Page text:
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Source: United Nations Relief and Works Agency for Palestine Refugees in the Near East (UNRWA)
31 July 2009

Refugee Stories

Palestine Refugee Women Gain Valuable Skills Through New UNRWA Course

"As soon as we heard about this new course offered by UNRWA, we all came running to register," exclaims Abeer Issa, an enthusiastic student of the recently launched "Child Development in Kindergarten" course.

The course is part of the ‘Employment and Vocational Education Project being run at UNRWA’s Damascus Training Centre (DTC). The project is funded partly by the European Union, which in 2006 contributed EUR2.5 million towards the four year project.

The project aims to enhance employability for Palestine refugees, and provides employment guidance and skills training. Courses are open to both men and women and include accounting, electrical and air-conditioning maintenance and secretarial skills. Women have demonstrated a consistent willingness to seek work opportunities, representing 43% of registered job seekers in the project’s employment guidance offices.

"DTC wanted to launch a new and innovative course for women and allow them to do something they are really interested in. At the same time, our goal was to provide Palestinian women with skills they could use for a job at home, as after marriage some women prefer to work from home," explains Severine Meyer, the European Commission project manager.

The "Child Development in Kindergarten" is a three-month course which trains 25 women in their twenties to become kindergarten teacher assistants. The unique course was launched in Syria for the first time in March 2009.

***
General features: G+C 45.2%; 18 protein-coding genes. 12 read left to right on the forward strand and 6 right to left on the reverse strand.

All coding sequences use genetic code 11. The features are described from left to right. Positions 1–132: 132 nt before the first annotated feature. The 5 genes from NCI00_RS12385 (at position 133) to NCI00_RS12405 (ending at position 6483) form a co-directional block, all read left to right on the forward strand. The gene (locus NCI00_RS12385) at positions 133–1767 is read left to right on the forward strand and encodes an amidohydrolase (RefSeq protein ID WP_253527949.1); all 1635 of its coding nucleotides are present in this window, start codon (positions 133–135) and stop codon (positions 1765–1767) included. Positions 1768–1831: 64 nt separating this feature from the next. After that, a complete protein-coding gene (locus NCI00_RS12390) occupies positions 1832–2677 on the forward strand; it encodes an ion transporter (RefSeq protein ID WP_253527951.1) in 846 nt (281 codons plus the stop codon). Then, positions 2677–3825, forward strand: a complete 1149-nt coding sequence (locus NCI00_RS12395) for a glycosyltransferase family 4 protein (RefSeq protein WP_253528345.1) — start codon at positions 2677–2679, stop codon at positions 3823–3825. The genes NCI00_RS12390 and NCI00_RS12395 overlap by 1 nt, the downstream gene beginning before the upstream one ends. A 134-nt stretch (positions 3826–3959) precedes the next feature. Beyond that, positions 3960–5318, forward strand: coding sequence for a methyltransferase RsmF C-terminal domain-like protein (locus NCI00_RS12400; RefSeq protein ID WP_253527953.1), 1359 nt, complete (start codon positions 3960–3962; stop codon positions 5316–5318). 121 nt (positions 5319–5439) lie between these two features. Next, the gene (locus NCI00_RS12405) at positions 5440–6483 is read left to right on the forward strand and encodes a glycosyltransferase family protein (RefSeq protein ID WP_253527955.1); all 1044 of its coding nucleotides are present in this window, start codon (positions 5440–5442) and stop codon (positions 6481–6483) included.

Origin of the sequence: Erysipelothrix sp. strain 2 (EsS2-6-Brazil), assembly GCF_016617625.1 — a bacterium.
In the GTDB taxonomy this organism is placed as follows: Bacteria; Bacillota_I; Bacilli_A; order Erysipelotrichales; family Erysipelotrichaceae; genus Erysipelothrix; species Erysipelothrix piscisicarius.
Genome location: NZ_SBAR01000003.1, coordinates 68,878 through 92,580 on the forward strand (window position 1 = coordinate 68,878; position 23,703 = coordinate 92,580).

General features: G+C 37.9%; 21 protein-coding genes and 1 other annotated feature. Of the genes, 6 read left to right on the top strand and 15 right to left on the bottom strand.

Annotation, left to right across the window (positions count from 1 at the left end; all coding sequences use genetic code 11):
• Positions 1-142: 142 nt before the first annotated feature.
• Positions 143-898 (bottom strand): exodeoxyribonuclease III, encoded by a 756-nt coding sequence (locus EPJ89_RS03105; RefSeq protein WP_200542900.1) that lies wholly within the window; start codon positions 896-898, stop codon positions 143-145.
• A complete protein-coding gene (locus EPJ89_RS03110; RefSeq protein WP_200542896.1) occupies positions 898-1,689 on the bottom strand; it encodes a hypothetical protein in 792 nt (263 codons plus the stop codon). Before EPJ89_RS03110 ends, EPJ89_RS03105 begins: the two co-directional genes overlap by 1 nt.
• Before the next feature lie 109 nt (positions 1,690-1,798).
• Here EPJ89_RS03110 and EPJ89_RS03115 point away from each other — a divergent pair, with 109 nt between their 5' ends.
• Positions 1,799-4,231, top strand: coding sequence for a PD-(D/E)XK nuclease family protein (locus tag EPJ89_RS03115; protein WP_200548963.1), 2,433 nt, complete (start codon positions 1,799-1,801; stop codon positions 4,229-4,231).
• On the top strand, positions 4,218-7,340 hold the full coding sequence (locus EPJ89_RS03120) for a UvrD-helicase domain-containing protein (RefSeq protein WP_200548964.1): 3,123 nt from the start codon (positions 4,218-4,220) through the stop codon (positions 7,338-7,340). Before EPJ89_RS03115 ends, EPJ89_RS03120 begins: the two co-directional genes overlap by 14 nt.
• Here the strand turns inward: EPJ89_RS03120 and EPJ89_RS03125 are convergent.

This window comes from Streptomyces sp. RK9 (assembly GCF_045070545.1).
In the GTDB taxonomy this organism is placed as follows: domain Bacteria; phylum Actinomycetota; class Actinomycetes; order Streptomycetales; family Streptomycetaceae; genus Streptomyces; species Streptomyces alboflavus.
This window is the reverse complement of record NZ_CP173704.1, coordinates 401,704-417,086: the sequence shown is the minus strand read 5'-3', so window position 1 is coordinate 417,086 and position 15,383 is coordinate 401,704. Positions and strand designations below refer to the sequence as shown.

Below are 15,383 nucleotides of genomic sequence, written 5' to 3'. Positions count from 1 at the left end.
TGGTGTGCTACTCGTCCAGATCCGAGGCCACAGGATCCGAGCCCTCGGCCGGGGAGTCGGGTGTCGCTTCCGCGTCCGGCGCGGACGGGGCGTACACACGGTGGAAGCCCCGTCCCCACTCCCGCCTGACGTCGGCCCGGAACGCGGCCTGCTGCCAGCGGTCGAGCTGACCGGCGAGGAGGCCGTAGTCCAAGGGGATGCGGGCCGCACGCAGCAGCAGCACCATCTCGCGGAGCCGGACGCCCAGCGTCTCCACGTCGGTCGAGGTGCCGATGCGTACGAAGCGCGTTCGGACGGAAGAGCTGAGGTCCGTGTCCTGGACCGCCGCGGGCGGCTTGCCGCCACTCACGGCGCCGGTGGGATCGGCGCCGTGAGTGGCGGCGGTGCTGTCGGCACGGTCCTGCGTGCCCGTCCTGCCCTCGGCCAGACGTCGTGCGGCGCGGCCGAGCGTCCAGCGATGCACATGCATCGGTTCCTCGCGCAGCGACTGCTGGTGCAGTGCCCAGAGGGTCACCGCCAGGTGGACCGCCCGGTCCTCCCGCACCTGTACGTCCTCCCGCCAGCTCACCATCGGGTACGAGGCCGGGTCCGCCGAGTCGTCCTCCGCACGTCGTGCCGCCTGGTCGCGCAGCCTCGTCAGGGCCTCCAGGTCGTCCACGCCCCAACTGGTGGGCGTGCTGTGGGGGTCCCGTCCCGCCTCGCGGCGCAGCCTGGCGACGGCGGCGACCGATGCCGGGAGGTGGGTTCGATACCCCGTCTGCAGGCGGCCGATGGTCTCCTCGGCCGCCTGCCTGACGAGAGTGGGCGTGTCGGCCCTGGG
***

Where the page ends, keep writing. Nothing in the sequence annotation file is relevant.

The first two-and-a-half months of the course consist of 12 hours of lectures a week at UNRWA’s crèche, covering child psychology (including courses on advice giving, adaptation, dealing with children displaying emotional or behavioral difficulties and examining the meanings of children’s paintings), childcare, nutrition, first aid and classroom decoration.

The course lecturer, Mays Rihawy, is also the manager of Ladybird Daycare in Mezzeh. She uses innovative teaching methods, combining training material from different sources. Her work is based on her extensive practical experience and research. "I use material from Japan, Russia, the USA and Germany, as I believe there is a lot to learn from every country’s teaching methods and experience," she commented.

The students spend the last two weeks divided into groups of five and attend practical training courses in order to gain hands-on experience working with children and assisting professional teachers in dealing with real situations.

Upon graduation, some of the women will be employed at the kindergartens in which they did their practical training course, and others - helped by employment guidance officers- will approach other kindergartens to seek employment.

Four of the students attending the course are already employed. "In the class I teach, a couple of children were experiencing difficulties reading and pronouncing specific letters, one had communication problems. Our instructor taught me how to recognize the difficulties children experience, and games and exercises I can use to help them’, says Rula Mahmoud, a 23-year-old student.

To join the course, students have to pay a SYP1000 (roughly USD20) registration fee. "The project is funded by the European Commission. The registration fee paid by the students barely represents a fraction of the actual cost of the course and is not applied to generate revenue. It is a way to make students feel that the courses are of a good quality, that they will really benefit from them by getting a job and that they are not part of a charity programme. Furthermore, it encourages them to take the courses seriously –they feel more involved through their financial contribution," comments Severine Meyer.

The DTC diploma is highly valued by the community as the courses have an excellent reputation. To graduate, students must attend 80% of the courses, complete an internship and succeed in their final exams. "Moreover" Severine adds "it encourages the Palestine refugees to project a life plan for themselves, develop as individuals and become active and proactive members of a rapidly evolving society."

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